Wake County public schools join list of NC districts closing for May 1 teacher rally

By Kelly Hinchcliffe,

April 10, 2019

RALEIGH, N.C. — Wake County Public Schools announced Wednesday afternoon that it will close on May 1, bringing the total to seven of North Carolina’s 115 school districts to announce they are closing for the May 1 teacher rally in Raleigh.

Wake County is the state’s largest public school district and joins Durham, Orange, Chapel Hill-Carrboro, Lexington and Guilford County and Winston-Salem/Forsyth County schools​ that have previously announced their intent to suspend class for the day.

Wake schools sent a text message to parents around 4:15 p.m. Wednesday and posted the news on social media about the same time.

The North Carolina Association of Educators, which is organizing the event, held a similar rally last year, which drew an estimated 19,000 people and closed more than 40 school systems. NCAE President Mark Jewell has predicted this year’s event will be even larger.

May 1 teacher rally
The N.C. Association of Educators is organizing a “May 1 Day of Action” to demand more support for public schools from state lawmakers. The following school districts have announced they are closing so teachers can attend the rally.

School districts closing on May 1

Chapel Hill-Carrboro City Schools
Durham Public Schools
Guilford County Schools
Lexington City Schools
Orange County Schools
Wake County Public School System
Winston-Salem/Forsyth County Schools
List updated April 10

State Superintendent of Public Instruction Mark Johnson has pleaded with teachers to stay in the classroom instead of attending the rally so students don’t miss any instruction.

“I personally hope that teachers do not come on May 1 because we’ve had such a hard year this year with hurricanes and bad winter weather,” Johnson told WRAL News on Monday. “I just ask that teachers will consider coming perhaps on a day that doesn’t interfere with instruction. But also, importantly, we have certain school employees who won’t get paid if they don’t work, such as school bus drivers.”

Johnson asked teachers to consider taking action on a day when schools are not in session.

“I ask that teachers come over spring break and meet with me, meet with their lawmakers. Let’s have productive conversations,” he said. “But again, this doesn’t mean we don’t support teachers, we just have to ultimately realize that a lot of consequences happen if we ask for a day off of school.”

Sky 5 timelapse: Raleigh rally at the state Capitol Chapel Hill-Carrboro City Schools cancel classes for students ahead of planned May 1 teacher rally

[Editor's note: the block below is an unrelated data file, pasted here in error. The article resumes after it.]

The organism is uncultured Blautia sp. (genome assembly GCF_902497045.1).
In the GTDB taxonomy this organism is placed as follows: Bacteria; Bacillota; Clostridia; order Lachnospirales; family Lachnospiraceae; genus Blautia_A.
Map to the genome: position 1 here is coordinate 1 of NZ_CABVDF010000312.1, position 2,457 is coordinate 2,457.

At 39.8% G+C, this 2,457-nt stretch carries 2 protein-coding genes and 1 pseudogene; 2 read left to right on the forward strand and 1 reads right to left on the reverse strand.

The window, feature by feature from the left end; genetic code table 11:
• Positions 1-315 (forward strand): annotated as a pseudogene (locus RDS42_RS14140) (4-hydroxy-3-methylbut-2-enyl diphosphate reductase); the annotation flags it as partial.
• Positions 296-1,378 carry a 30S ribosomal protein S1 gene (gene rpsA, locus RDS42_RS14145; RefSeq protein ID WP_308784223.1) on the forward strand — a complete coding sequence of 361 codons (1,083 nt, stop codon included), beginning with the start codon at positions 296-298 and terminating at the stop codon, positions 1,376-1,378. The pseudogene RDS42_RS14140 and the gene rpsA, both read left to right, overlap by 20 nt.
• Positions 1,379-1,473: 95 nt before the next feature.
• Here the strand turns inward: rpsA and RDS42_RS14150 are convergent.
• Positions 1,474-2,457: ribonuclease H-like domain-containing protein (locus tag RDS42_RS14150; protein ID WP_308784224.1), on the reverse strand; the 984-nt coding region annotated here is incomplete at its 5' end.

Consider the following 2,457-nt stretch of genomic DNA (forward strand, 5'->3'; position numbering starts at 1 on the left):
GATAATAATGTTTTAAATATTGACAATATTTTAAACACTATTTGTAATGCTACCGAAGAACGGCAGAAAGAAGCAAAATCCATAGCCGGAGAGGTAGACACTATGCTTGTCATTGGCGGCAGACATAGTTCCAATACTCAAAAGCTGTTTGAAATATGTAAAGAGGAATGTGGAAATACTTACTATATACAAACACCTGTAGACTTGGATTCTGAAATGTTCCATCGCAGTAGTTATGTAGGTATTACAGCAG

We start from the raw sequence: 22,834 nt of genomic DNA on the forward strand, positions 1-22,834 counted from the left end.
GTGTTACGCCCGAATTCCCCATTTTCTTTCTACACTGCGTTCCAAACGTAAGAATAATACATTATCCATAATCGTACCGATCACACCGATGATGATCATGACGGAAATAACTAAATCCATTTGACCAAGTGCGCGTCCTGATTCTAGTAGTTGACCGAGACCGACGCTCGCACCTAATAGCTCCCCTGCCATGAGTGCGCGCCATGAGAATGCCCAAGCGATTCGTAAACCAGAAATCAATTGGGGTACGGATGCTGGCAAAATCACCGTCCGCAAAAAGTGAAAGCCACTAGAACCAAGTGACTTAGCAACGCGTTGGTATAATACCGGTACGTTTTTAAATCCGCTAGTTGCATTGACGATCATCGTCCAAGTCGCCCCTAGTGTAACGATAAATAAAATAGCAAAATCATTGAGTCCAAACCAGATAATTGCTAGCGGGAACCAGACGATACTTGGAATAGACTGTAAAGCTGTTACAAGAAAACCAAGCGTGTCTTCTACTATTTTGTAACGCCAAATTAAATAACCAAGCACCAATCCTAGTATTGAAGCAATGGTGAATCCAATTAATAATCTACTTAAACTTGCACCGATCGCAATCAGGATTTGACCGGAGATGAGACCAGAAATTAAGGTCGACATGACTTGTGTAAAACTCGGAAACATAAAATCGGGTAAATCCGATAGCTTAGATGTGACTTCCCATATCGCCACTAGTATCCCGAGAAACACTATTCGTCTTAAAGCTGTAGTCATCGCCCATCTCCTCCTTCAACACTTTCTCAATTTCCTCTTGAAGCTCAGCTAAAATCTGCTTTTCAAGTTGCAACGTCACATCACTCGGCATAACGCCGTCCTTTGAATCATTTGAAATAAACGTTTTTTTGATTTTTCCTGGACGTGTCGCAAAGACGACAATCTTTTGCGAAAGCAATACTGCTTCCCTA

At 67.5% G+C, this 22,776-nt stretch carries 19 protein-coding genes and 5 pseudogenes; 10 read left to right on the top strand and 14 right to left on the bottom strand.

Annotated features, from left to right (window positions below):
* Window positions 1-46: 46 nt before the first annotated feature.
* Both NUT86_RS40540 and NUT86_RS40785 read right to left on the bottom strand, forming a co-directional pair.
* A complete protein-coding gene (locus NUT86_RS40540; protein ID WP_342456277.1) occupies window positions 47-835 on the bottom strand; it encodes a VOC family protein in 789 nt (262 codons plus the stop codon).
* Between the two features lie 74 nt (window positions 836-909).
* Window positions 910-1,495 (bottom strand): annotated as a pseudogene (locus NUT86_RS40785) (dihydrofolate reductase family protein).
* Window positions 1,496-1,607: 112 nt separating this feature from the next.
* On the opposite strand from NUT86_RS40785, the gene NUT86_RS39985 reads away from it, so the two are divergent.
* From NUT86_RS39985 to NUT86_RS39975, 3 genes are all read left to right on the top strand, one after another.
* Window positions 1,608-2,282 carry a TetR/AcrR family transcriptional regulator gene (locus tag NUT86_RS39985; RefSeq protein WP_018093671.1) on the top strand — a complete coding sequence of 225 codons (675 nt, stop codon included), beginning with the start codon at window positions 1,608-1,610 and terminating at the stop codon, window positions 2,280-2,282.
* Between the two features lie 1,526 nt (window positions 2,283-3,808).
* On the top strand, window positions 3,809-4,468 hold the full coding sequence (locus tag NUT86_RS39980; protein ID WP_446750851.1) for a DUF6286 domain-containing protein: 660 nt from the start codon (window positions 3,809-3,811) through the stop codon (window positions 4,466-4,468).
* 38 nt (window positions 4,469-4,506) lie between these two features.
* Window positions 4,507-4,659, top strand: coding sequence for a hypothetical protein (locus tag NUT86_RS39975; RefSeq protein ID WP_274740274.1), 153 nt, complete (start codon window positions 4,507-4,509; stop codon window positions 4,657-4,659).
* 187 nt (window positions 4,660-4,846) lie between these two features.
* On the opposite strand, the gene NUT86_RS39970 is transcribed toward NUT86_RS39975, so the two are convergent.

Johnson, a Republican, has had a strained relationship with the NCAE and did not attend last year’s rally. Instead, he headed 100 miles east to meet with school leaders in Craven County near the coast.

A review of his text messages and emails from last May shows the superintendent received both praise and criticism from the public for his decision not to attend the rally. Some thanked him for refusing to support an event that “hurts the kids and has caused undue hardship,” while others viewed his refusal to participate as a “lack of support” for teachers.

This year, Johnson plans to spend the day on May 1 at the state Department of Public Instruction in Raleigh for the planned State Board of Education meeting.

North Carolina Superintendent of Public Instruction Mark Johnson Emails, texts reveal NC superintendent’s internal discussions about 2018 teacher rally
NCAE leaders say last year’s event led to some changes in the state budget and at the ballot box. Teachers got raises this year, and Republicans lost their veto-proof majorities in the legislature.

NCAE’s president said the group has five priorities for this year’s rally:

  1. Provide enough school librarians, psychologists, social workers, counselors, nurses, and other health professionals to meet national professional-to-student standards.
  2. Provide a $15 minimum wage for all school personnel, a 5 percent raise for all ESPs (non-certified staff), teachers, administrators, and a 5 percent cost-of-living adjustment for retirees.
  3. Expand Medicaid.
  4. Reinstate state retiree health benefits eliminated by the General Assembly in 2017.
  5. Restore advanced degree compensation stripped by the General Assembly in 2013.

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